The Carbon Border Adjustment Mechanism (CBAM), touted as the EU’s “landmark tool” to combat carbon leakage, underwent another round of public consultations, this time on the reporting obligations that importers will have to adhere to. The consultations closed in July, with a total of 187 feedback received by the Commission, demonstrating the wide interest from companies and governments across the world in the CBAM’s implementation. The CBAM entered into an 18-month transitional phase from 1 October 2023 until the end of 2025.
To recap, the CBAM is a tool which aims to mitigate carbon leakage – which occurs when companies based in the EU move carbon-intensive production abroad to take advantage of laxer standards, or when EU products are replaced by more carbon-intensive imports that are cheaper as they are not subject to the EU ETS. The CBAM subject certain goods (iron/steel, cement, fertilisers, aluminums, hydrogen and electricity) that are imported from outside the EU to an additional levy (or “tax”).
The CBAM entered into an 18-month transitional phase from 1 October 2023 until the end of 2025. During the transitional phase, traders have to report on the emissions embedded in their imports subject to the mechanism without paying any levies, so as to help the EU Commission collect data that will help fine-tune the shape of CBAM before it becomes operational in 2026. Importers will however still be subjected to fines for failing to report during the transition period. Before the end of the transition period, the European Commission will also assess whether to extend the scope of the law to other goods like plastics.
For developing countries with significant exports to the EU, the CBAM could be a challenge as it effectively makes their goods to the EU more expensive. Some developing countries have regarded the EU’s CBAM as a protectionist measure, which raises the question whether the law will be compliant with WTO rules. To that end, WTO Deputy Director-General Jean-Marie Paugam had at a recent public hearing underlined that multilateral trade rules are not barriers to the adoption of ambitious environmental policies, provided that they do not discriminate between WTO members and are not disguised protectionism, but also stressed that the first best solution for addressing the issue of carbon “leakage” is a global agreement on carbon pricing. Whether or not the CBAM is WTO-compliant will depend on the safeguards the EU will implement after the transitional period, and compliance will be decided on a case-by-case basis subject to the intricate details of the final law.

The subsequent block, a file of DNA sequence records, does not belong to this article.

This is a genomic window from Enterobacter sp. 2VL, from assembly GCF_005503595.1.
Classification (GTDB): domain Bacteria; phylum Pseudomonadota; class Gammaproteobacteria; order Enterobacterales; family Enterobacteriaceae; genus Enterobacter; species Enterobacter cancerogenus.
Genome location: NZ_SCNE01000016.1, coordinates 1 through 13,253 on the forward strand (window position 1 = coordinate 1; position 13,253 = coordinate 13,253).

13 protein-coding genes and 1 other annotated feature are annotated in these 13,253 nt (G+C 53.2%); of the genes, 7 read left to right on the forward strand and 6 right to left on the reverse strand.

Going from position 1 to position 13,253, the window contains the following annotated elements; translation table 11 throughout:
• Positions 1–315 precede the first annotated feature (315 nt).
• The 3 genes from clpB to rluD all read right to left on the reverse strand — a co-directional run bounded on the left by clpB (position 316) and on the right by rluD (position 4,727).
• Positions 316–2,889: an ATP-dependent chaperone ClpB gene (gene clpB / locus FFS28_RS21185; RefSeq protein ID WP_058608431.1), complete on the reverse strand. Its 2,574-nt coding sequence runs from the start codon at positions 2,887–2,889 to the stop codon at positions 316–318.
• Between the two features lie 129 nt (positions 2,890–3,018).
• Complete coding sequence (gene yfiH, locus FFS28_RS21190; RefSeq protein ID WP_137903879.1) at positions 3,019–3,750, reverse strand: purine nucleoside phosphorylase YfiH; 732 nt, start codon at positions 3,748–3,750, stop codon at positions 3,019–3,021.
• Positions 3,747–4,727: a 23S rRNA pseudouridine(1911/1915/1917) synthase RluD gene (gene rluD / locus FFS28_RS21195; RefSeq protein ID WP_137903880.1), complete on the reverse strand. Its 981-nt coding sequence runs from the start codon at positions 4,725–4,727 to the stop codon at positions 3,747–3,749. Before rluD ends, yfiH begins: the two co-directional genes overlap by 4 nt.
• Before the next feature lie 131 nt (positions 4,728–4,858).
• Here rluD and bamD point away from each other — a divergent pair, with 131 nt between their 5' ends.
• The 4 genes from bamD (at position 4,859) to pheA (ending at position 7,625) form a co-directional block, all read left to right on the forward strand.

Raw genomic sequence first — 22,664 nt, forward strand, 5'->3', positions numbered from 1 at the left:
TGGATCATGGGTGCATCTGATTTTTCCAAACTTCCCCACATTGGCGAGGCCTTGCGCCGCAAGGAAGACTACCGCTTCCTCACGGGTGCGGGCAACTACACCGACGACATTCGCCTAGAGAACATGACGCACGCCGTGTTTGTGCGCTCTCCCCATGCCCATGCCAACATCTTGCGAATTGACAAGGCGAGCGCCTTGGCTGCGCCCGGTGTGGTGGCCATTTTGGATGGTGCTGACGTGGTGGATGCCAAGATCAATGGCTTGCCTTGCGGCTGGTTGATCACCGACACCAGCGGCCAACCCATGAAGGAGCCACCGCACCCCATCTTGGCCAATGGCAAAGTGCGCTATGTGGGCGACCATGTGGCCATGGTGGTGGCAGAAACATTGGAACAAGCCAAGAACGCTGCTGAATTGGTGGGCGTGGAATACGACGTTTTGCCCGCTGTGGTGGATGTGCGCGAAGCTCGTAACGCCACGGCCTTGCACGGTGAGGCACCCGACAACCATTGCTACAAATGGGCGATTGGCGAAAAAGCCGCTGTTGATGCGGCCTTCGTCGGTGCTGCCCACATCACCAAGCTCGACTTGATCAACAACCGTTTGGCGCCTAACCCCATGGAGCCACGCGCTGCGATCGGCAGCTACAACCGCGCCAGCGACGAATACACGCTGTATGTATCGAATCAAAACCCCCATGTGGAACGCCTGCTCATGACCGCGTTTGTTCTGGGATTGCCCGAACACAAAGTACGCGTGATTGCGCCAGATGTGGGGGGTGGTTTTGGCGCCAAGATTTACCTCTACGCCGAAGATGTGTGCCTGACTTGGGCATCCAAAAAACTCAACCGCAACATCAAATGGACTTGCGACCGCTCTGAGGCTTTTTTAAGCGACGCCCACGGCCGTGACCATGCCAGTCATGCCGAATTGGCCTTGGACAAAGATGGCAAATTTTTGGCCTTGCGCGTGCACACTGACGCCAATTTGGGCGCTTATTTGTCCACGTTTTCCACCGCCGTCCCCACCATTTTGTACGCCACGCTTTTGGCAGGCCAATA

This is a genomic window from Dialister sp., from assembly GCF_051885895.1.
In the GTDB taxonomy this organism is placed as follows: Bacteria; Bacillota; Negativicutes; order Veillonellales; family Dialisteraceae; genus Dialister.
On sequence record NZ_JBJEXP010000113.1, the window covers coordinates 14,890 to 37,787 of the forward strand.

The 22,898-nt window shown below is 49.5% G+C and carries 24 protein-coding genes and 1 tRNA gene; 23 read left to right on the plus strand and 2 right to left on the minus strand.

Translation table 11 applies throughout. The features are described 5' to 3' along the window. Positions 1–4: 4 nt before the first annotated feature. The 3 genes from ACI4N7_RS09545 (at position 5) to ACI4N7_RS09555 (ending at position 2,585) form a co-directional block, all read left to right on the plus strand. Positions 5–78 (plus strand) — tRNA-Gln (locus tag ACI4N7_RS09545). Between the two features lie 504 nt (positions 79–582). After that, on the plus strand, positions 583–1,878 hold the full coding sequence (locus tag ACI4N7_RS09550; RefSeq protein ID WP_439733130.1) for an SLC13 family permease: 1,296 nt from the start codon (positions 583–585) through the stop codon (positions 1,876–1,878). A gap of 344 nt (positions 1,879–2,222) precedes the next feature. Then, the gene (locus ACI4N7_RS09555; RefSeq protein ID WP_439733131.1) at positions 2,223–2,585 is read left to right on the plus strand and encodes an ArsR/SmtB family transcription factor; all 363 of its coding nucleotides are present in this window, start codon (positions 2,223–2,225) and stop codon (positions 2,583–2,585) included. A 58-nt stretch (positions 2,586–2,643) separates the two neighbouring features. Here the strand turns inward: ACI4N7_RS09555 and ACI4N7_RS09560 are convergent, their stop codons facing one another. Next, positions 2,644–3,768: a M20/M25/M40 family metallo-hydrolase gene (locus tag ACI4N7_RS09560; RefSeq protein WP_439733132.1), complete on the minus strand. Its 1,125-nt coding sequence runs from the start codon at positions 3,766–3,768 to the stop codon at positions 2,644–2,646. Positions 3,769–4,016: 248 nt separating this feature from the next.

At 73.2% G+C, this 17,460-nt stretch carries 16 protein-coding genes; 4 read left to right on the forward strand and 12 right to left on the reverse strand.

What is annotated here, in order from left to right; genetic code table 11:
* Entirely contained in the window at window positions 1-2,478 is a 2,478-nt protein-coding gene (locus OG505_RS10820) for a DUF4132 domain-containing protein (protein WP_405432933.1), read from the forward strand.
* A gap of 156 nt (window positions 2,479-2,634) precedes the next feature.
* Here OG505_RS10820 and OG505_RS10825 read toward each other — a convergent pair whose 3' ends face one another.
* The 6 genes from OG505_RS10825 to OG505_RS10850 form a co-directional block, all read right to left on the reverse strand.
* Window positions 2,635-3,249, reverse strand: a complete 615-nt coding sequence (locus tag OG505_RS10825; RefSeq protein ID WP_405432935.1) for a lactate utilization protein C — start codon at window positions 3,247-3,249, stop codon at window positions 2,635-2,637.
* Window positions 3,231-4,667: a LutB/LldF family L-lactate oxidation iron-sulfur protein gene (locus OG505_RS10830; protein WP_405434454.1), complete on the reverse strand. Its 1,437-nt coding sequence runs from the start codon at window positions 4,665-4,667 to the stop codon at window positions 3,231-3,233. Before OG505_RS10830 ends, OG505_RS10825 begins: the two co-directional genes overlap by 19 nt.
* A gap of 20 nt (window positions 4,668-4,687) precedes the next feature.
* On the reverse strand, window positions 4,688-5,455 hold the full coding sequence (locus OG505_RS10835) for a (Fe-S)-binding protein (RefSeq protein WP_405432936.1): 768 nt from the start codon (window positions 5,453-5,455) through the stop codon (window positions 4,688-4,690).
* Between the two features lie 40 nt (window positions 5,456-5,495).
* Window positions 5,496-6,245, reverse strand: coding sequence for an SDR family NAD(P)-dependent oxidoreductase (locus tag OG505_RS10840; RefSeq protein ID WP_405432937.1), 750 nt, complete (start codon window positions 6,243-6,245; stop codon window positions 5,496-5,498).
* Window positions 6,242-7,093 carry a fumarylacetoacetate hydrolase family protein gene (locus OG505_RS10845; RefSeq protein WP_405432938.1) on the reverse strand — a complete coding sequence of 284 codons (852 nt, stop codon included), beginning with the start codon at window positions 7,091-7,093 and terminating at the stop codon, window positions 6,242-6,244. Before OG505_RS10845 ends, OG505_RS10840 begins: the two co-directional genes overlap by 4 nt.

According to Singapore-based ISEAS–Yusof Ishak Institute, Indonesia and Malaysia are likely to be the two most strongly impacted ASEAN countries by the import restrictions due to their considerable exports of iron, steel, and aluminium to the EU. The head of the Indonesian Trade Ministry’s policy agency, Kasan Muhri, expects the policy to result in a decline in exports, especially for iron and steel while Malaysian Minister of International Trade and Industry YB Tengku Zafrul Aziz has also voiced concerns about the proposed law, arguing that European countries cannot expect ASEAN countries to follow their transition timeline. He added that only large businesses would have the resources necessary for complying with the standards mapped out by the CBAM, leaving smaller businesses, which drive broad economic development, at a disadvantage.
As Vietnam and Thailand are major exporters of plastics, businesses from those two countries would also be affected in the case of an inclusion of plastics into the scope of covered goods. Likewise, exports of chemicals from Singapore may also be affected if the scope is extended to chemicals used in plastics manufacturing.
ASEAN companies exporting to the EU who could be affected by the CBAM are advised to understand their obligations under this law, and to seek advice from ASEANcham-EU if necessary.